Six Psychology Hacks To Make Your Content More Effective

Understanding how to influence potential buyers is always going to give you the edge when it comes to selling your product or service.

However, many companies don’t use some basic principles of psychology in their content strategy despite competition for online attention being so fierce. So, here are six psychology hacks you can easily apply to your content campaigns to help boost your results.

1. Social Identity

One powerful strategy is to take advantage of social identity. Many retailers use beautiful models to sell their clothes or famous athletes to sell athletic gear. The idea is that if you buy these products, you will be part of this desirable social group. And when you identify with a particular group, messages tailored for that group instantly become more powerful.

This is closely linked to the idea of social proof — if other people are buying something, especially if people we trust, we feel more compelled and comfortable buying it ourselves. Using social proof through customer reviews and testimonials is a very powerful motivator to potential customers. So, if you’re not already, use images of people that your target audience can relate to and have social sharing buttons that show the number of shares a piece of content has.

2. The Baader-Meinhof Phenomenon

This phenomenon — also called “the frequency illusion” — happens when you encounter something for the first time and then you start noticing it everywhere. Basically, you’re unconsciously looking for this new word, thing or idea, and you gain the impression that this thing has suddenly entered the public sphere.

For marketers, this phenomenon is incredibly useful for boosting brand credibility and awareness and it’s why lead nurturing is key to boosting conversions. When people regularly experience your brand’s content, they instinctively trust you more. This is why email campaigns, social media messages and ads should play a key role in your online marketing efforts.

3. Clustering

Clustering involves organizing information in your memory into related groups, making it easier to memorize information. You can take advantage of people’s natural desire to organize information by giving them a helping hand.

When you create content, think about how you can improve the format to help your audience retain the information. For example, group similar topics together, use bullet points and use different header sizes. As well as making your content more memorable, it also makes it easier to scan.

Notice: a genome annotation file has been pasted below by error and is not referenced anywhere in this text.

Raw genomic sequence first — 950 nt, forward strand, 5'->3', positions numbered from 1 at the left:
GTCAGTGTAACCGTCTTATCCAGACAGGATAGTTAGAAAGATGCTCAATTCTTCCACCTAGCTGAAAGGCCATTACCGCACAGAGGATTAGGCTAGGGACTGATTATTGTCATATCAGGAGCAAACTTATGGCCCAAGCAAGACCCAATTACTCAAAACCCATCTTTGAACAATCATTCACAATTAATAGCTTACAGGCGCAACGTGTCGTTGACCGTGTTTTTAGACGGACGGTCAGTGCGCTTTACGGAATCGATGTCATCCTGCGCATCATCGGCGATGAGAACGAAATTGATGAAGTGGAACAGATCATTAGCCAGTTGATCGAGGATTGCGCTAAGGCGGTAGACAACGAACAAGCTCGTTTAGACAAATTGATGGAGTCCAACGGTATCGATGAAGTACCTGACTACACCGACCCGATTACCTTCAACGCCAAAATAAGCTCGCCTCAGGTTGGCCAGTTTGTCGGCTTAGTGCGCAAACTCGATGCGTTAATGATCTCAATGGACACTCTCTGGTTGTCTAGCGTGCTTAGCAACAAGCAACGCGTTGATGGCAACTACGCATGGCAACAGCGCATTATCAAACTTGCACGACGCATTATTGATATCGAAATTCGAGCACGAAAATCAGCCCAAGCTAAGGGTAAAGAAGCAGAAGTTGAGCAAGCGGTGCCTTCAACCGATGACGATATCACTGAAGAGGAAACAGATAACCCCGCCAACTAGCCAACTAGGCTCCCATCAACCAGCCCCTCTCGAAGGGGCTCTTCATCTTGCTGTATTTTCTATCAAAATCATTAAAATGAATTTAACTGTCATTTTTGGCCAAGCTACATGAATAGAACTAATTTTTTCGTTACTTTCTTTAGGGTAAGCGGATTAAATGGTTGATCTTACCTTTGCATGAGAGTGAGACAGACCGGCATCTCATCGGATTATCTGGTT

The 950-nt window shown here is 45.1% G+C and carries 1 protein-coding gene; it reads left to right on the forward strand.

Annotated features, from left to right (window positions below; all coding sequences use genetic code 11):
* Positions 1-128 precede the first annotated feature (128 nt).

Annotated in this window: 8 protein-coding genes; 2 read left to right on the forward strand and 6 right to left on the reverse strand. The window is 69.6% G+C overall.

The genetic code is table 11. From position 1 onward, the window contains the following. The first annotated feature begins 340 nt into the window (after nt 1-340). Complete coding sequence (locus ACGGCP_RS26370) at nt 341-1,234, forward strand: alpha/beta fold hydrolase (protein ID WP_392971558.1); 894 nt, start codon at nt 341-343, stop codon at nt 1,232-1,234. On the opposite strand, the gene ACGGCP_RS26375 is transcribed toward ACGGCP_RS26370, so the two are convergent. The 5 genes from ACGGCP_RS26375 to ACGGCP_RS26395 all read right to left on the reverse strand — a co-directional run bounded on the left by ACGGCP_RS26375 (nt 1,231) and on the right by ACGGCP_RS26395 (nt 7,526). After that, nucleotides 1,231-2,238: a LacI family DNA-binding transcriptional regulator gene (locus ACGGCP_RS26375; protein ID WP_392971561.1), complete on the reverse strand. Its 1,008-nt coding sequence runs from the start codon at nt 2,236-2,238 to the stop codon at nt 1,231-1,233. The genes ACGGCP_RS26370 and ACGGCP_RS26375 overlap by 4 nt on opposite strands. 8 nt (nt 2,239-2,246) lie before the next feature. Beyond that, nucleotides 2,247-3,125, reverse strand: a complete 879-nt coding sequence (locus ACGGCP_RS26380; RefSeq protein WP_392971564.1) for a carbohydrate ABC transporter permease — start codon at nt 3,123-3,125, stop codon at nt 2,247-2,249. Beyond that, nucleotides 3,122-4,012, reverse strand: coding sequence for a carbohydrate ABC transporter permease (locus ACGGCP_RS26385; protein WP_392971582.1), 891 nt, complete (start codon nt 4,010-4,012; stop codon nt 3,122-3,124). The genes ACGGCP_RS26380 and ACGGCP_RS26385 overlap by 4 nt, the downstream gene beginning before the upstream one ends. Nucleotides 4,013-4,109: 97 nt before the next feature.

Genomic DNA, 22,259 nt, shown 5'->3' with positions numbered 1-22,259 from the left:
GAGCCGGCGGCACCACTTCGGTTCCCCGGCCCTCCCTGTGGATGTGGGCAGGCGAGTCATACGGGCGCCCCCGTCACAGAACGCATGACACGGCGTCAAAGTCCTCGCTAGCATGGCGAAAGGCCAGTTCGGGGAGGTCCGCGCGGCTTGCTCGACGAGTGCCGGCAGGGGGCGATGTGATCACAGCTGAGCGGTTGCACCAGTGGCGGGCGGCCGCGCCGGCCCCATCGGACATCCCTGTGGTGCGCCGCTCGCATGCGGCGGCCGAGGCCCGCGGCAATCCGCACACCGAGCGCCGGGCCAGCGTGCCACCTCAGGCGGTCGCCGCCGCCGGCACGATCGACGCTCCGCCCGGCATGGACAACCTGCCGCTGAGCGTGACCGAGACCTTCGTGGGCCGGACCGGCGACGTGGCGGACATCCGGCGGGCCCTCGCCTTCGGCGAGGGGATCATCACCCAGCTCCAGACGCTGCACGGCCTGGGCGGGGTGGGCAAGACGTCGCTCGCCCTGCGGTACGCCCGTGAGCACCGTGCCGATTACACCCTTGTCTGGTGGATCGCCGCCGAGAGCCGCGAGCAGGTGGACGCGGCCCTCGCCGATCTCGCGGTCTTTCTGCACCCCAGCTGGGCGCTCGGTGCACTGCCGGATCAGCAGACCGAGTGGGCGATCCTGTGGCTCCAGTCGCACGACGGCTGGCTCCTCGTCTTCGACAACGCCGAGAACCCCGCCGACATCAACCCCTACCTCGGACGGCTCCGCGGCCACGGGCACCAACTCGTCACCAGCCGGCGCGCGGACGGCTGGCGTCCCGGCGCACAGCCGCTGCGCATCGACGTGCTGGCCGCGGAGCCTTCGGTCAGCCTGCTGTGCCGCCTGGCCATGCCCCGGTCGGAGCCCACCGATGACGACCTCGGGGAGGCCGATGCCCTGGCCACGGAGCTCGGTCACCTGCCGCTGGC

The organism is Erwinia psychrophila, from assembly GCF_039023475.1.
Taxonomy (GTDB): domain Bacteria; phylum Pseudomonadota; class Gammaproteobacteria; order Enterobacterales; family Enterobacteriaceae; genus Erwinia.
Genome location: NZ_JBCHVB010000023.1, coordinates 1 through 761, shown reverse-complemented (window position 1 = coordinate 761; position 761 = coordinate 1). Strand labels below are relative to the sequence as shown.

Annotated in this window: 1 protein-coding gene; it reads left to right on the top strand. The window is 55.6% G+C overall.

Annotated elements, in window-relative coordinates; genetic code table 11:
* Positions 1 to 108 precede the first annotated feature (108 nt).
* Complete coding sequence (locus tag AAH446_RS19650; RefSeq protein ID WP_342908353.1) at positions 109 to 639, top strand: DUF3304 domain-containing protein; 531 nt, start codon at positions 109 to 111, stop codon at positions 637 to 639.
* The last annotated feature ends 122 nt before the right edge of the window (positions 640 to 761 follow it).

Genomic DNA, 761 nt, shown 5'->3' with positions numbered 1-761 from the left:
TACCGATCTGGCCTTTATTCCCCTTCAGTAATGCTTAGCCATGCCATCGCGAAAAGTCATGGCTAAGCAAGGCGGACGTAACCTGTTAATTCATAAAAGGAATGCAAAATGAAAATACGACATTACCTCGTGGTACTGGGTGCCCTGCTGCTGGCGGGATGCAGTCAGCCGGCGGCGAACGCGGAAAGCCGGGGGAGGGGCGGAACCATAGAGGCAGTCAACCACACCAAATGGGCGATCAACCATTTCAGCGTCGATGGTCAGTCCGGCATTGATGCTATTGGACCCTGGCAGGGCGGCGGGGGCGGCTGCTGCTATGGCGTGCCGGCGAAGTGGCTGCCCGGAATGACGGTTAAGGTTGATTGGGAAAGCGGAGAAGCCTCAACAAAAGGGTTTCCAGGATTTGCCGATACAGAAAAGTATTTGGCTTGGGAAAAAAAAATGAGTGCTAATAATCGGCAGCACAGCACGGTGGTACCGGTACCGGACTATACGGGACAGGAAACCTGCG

4. Create Reciprocity

According to the theory of reciprocity, we feel compelled to take action when we think others have given us something for free. Even if we think it was given freely without further commitment, we still want to give back in some way.

This feeling can be harnessed in your content marketing. Giving away free content can help compel people to take an action you want when you give them the opportunity. But in order for this to work, the value of the content has to be seen to be great enough to inspire action. For example, try giving away free ebooks or whitepapers to encourage people to sign up for your newsletter.

5. The Curiosity Gap

Also known as the “information gap,” this theory — developed by George Loewensteinin the early 1990s — suggests that when there is a gap in knowledge, humans are compelled to take action to find out what they want to know. We have an innate drive to figure things out.

How can you create more curiosity in your content? The easiest way is by creating curiosity-based headlines or intriguing introductory first sentences. For example, “This One Simple Technique Will Increase Your Blog Visitors Overnight.” Just be sure you can deliver on your promise!

6. Encourage Dopamine Release

According to researchers at the University College London’s Institute of Cognitive Neuroscience, experiencing novelty might, in itself, have an impact on our dopamine levels. Put simply, when we see something new, our brains anticipate the potential for reward with a rush of the feel-good hormone dopamine. Perhaps this explains why Apple fans get so excited by a new product release!

Use this technique by releasing new content regularly and in multiple formats. For example, first release a blog post that speaks directly to your audience’s pain points. Then, a few weeks later, publish an infographic on the same topic with some new information. Even those who read your original piece will be excited by the novelty of the new format and added information.


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